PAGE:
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Why are you supposed to say “next year in Jerusalem”?

The very last words of the traditional Seder are “next year in Jerusalem.” As the final moment in the Seder, it’s emotionally significant, and it finishes the Seder’s journey from a reminder of the suffering of the past (and present) to hopes for wholeness and freedom for all in the future.

Traditionally, saying “next year in Jerusalem” was just a wish for Jews — because there was no such thing as a Jewish Jerusalem or a Jewish state. So the Seder closed with the wish for all Jews to be able to return to the homeland, just as they did after leaving Egypt. Since the creation of Israel, however, the meaning of the phrase has changed — any Jew who says “next year in Jerusalem” can actually travel to Jerusalem for Passover next year.

Many Jews who believe strongly in the importance of a Jewish state see “next year in Jerusalem” as an expression of the need to protect Jerusalem and Israel as they exist today. Others think of the “Jerusalem” mentioned in the Seder as more of an ideal of what Jerusalem and Israel could be — for them, “next year in Jerusalem” is a prayer that Israel will move closer to that ideal. Or “Jerusalem” could just be a symbol of utopia more generally, and “next year in Jerusalem” could be a resolution to bring peace to Earth in the coming year.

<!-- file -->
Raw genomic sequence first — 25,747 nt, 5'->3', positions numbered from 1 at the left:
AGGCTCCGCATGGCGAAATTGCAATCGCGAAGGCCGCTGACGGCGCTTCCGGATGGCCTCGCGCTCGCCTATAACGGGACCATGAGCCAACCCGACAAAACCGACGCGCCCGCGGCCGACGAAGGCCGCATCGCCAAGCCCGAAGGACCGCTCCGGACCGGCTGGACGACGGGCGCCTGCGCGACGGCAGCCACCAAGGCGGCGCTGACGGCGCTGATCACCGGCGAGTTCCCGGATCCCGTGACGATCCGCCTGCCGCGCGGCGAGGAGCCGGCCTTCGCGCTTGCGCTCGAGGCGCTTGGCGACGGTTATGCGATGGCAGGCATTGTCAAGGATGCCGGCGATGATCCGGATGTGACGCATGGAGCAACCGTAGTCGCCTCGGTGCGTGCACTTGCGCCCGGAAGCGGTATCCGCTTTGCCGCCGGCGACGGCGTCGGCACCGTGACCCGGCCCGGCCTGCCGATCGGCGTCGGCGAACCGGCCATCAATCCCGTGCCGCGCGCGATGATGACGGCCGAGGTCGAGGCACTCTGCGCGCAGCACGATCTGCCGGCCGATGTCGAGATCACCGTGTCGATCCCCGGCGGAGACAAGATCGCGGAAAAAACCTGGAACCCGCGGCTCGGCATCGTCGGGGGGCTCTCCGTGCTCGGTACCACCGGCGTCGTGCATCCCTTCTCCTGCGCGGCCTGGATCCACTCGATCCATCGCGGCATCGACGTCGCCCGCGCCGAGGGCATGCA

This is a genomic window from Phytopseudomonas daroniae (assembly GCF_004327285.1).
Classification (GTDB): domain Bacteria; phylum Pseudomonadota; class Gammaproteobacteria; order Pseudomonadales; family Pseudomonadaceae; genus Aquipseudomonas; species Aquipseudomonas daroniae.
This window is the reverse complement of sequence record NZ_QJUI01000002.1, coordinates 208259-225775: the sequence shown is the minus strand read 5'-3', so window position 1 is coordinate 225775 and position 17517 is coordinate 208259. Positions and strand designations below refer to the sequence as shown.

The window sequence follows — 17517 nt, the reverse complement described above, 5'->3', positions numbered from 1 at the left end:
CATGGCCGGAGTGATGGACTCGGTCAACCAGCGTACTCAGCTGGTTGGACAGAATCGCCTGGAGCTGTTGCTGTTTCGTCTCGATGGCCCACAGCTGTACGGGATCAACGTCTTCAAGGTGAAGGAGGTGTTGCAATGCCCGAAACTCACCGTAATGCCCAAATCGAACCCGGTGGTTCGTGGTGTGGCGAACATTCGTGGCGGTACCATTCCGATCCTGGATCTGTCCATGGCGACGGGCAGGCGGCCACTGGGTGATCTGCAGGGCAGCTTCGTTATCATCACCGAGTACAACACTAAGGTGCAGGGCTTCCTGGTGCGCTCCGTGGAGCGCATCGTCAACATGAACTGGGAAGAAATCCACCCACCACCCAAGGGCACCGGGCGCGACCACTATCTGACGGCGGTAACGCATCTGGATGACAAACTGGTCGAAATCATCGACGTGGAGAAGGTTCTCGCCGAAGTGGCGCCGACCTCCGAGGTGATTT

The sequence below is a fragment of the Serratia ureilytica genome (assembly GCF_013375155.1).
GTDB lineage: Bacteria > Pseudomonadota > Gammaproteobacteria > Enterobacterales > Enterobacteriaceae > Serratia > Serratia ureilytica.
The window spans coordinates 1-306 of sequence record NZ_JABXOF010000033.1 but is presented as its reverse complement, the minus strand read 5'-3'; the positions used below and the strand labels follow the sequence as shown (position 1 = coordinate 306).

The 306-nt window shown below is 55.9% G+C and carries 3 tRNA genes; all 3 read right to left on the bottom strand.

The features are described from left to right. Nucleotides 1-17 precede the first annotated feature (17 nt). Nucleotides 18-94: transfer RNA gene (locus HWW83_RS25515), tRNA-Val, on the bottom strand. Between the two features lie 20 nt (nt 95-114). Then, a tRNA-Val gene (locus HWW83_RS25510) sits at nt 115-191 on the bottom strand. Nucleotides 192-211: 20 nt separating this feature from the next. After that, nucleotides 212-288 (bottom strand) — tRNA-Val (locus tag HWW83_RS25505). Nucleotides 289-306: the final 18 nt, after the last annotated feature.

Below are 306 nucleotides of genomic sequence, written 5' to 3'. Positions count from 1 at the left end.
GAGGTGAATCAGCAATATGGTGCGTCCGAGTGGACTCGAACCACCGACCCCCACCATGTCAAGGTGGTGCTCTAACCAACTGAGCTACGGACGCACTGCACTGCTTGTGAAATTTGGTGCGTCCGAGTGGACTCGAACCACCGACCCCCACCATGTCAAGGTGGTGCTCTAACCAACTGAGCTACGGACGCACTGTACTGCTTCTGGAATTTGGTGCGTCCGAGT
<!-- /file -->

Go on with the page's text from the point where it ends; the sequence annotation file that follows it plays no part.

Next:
US Jewish attitudes toward Israel vary widely, and that can come out in this one sentence. For some, the Seder’s concluding line is a declaration of Jews’ responsibility to “make Aliyah” and relocate to Israel or to at least keep the Jewish state in their hearts. For others, it’s a lamentation that Jerusalem remains divided by the Israel-Palestine conflict, the dream of a Jewish Jerusalem unfulfilled. And others still may see it as a reminder that the conflict has left Palestinians, including those in Jerusalem, without their own longed-for state and freedom.

Within Israel itself, many Jews don’t say “next year in Jerusalem,” but rather “next year in Jerusalem, the rebuilt” — referring to the rebuilding of the ancient Jewish Temple. But more liberal Jews, even in Israel, often say “next year in Jerusalem” as an aspiration toward an ideal.